Pro-Palestinian Activists Force Resignations From Cincinnati Pride

Two prominent leaders of queer Jewish life in Cincinnati abruptly resigned from their positions with Cincinnati Pride after facing harassment and violent threats over their support for Israel.

Cincinnati Pride is a volunteer-run organization. One Jewish community member was a board member and director of diversity, equity, and inclusion, while their spouse was a member of a planning committee.

The threats began after a Northern Kentucky Pride event on June 2, when members of Cincinnati Socialists and DivestCinciPride were removed from the event after handing out antisemitic literature about the Israel-Hamas War. The flyers alleged the war is Israeli Prime Minister Benjamin Netanyahu’s “Final Solution” genocide against Palestinians.

“We do not use the term ‘Final Solution’ lightly,” wrote Cincinnati Socialists in a blog post. “As Hitler and the Nazis did with the Jewish people, Netanyahu and the IDF have forced Palestinians into open-air concentration camps where they are living in overcrowded, unsanitary areas with little to no basic resources.”

The Cincinnati Jewish Community Relations Council called the flyers Holocaust inversion.

“Language comparing Israel’s fight for self-preservation to Nazi Germany’s ‘Final Solution’ is a gross manipulation that trivializes the Holocaust,” the JCRC said in a statement. “The Israeli-Palestinian conflict is a complex territorial and national dispute, not an orchestrated attempt at genocide.”

The Cincinnati Socialists who were handing out the literature were removed from the event by NKY organizers. After that, Cincinnati Socialists began a public doxxing campaign in an Instagram post titled “Naming and Shaming Cincy Pride and NKY Pride Organizers.” 

Their Instagram post included pictures of the two in a public Instagram post that received nearly 1,500 likes. 

Numerous posts on the Cincinnati Socialists Instagram account feature antisemitic tropes, including blood libel around discussion of the Israel-Hamas war. 

The Cincinnati Socialists post also included criticism of an article the former dei director wrote for Cincy Jewfolk, in which they called for activists to show more empathy towards one another. They highlighted specific language they found problematic and noted instances in which they felt faced with antisemitism.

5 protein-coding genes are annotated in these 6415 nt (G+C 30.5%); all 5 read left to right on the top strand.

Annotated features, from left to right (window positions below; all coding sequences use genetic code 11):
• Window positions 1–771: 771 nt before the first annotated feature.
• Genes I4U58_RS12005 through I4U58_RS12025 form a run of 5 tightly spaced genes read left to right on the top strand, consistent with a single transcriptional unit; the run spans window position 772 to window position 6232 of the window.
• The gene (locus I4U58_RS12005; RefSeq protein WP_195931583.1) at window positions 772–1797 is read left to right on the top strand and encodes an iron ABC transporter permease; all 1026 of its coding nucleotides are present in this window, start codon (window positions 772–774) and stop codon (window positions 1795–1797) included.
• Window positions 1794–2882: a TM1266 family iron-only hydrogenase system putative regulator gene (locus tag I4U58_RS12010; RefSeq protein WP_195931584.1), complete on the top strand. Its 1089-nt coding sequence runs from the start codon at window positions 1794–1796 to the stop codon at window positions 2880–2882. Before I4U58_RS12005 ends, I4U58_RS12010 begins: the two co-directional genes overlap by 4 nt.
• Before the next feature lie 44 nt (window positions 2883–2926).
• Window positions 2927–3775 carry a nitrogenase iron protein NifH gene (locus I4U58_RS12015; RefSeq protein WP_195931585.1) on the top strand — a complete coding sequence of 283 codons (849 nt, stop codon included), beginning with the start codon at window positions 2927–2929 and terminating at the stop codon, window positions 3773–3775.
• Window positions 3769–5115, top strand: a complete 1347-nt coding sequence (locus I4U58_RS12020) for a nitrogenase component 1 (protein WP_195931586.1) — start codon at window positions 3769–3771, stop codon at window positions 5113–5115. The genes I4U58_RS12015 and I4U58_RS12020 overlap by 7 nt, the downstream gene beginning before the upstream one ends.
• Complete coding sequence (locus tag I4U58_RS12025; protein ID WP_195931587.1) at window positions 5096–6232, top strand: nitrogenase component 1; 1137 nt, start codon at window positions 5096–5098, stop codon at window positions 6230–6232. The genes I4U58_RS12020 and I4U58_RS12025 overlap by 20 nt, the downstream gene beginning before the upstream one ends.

In the aftermath of the post, the two began receiving threats. In a statement on Instagram, Cincinnati Pride acknowledged that: “Individuals and Organizations have targeted our board members, including [with] threats of violence.” 

The statement continued, “Due to these threats our Director of DEI resigned out of concerns for their personal safety. Their spouse who served on a committee also resigned due to the same concerns.”

According to a source with knowledge of the situation, the Cincinnati Pride statement leaves out an important detail: they were told they would be voted off the board if they didn’t resign. 

In their statement, the JCRC said that Cincinnati Pride succumbed to antisemitic pressure and did not stand up for or protect its Jewish members. 

“Under duress from these groups [Cincy Socialists and Divest Cinci Pride], the Cincinnati Pride Board of Directors made significant missteps, capitulating to antisemitic pressure. Instead, many members of Pride’s board pressured the targeted Jewish members to resign. This behavior undermines Cincinnati Pride’s principles and nondiscrimination policy, and –  intentionally or not – they emboldened antisemitic actors in their behavior.”

Cincinnati Pride did not comment on that claim and referred Cincy Jewfolk’s request for comment to the statement they posted on Instagram

Over the past several years, there has been an increase in antisemitism around Israel at numerous pride events across the country. Most notable was the banning of the Jewish pride flag, a rainbow flag with a star of David, at the D.C. Dyke March in 2019

In March, the executive director of A Wider Bridge, a queer Jewish advocacy organization, published an op-ed asking if Jews will feel safe at pride celebrations this year.

“As many Jews increasingly feel alienated and excluded from progressive spaces, we’re left to wonder: If I wear a Jewish symbol, march with a Jewish group, or wave a rainbow flag adorned with the Star of David, will I be safe at Pride?” wrote Ethan Felson.

“It’s imperative that Pride committees around the country proactively address these concerns. They must implement training programs focused on de-escalation and fostering an environment of understanding and respect.”

According to an American Jewish Committee survey released earlier on Monday, 85% of American Jews believe it is important for the U.S. to support Israel in the aftermath of the Oct. 7 attacks, and 57 percent of Jews feel more connected to Israel since Oct. 7 than before. 

The JCRC acknowledged in its statement the complex differences between criticism of Israel and antisemitism. 

“While critique of Israel is not innately antisemitic, anti-Zionism, when it targets individuals for having any connection to Israel, often serves as a guise for antisemitic activity,” the statement said. “The pressure campaign seeking the Jewish board members’ resignation underscores the problematic nature of any policy or position that prevents individuals with a relationship to Israel from serving in any public role, because such efforts effectively ban normative Jewish involvement therein.”

Editor’s Note: The Jewish community members who resigned asked Cincy Jewefolk not to identify them and declined to comment further.